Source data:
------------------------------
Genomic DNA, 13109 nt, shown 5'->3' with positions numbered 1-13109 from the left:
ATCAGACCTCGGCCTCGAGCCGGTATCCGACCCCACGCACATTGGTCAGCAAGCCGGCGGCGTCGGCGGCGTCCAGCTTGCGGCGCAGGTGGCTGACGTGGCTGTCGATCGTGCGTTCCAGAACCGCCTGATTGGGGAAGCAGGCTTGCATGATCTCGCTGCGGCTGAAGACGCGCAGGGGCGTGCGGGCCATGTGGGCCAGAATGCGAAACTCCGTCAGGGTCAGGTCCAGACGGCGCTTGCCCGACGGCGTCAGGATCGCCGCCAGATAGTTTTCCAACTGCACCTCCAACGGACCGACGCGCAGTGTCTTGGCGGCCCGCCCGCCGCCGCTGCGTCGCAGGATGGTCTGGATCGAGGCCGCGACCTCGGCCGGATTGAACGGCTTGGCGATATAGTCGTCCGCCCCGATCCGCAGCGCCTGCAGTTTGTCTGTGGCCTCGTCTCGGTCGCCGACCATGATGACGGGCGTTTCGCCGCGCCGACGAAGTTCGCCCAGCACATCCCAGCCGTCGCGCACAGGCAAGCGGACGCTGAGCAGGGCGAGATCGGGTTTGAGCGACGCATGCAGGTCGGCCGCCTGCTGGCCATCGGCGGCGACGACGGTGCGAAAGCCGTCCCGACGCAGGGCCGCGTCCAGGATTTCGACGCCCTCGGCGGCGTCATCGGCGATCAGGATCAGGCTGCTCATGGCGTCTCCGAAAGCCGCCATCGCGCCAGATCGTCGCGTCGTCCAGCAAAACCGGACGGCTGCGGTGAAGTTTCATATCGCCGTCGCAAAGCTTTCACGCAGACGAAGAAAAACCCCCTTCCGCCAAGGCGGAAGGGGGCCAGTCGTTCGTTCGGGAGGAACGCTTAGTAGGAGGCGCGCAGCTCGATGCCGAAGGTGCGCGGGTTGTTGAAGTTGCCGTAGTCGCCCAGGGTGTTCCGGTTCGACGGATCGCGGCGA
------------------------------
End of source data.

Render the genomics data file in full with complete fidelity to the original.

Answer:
Genomic DNA, 13109 nt, shown 5'->3' with positions numbered 1-13109 from the left:
ATCAGACCTCGGCCTCGAGCCGGTATCCGACCCCACGCACATTGGTCAGCAAGCCGGCGGCGTCGGCGGCGTCCAGCTTGCGGCGCAGGTGGCTGACGTGGCTGTCGATCGTGCGTTCCAGAACCGCCTGATTGGGGAAGCAGGCTTGCATGATCTCGCTGCGGCTGAAGACGCGCAGGGGCGTGCGGGCCATGTGGGCCAGAATGCGAAACTCCGTCAGGGTCAGGTCCAGACGGCGCTTGCCCGACGGCGTCAGGATCGCCGCCAGATAGTTTTCCAACTGCACCTCCAACGGACCGACGCGCAGTGTCTTGGCGGCCCGCCCGCCGCCGCTGCGTCGCAGGATGGTCTGGATCGAGGCCGCGACCTCGGCCGGATTGAACGGCTTGGCGATATAGTCGTCCGCCCCGATCCGCAGCGCCTGCAGTTTGTCTGTGGCCTCGTCTCGGTCGCCGACCATGATGACGGGCGTTTCGCCGCGCCGACGAAGTTCGCCCAGCACATCCCAGCCGTCGCGCACAGGCAAGCGGACGCTGAGCAGGGCGAGATCGGGTTTGAGCGACGCATGCAGGTCGGCCGCCTGCTGGCCATCGGCGGCGACGACGGTGCGAAAGCCGTCCCGACGCAGGGCCGCGTCCAGGATTTCGACGCCCTCGGCGGCGTCATCGGCGATCAGGATCAGGCTGCTCATGGCGTCTCCGAAAGCCGCCATCGCGCCAGATCGTCGCGTCGTCCAGCAAAACCGGACGGCTGCGGTGAAGTTTCATATCGCCGTCGCAAAGCTTTCACGCAGACGAAGAAAAACCCCCTTCCGCCAAGGCGGAAGGGGGCCAGTCGTTCGTTCGGGAGGAACGCTTAGTAGGAGGCGCGCAGCTCGATGCCGAAGGTGCGCGGGTTGTTGAAGTTGCCGTAGTCGCCCAGGGTGTTCCGGTTCGACGGATCGCGGCGA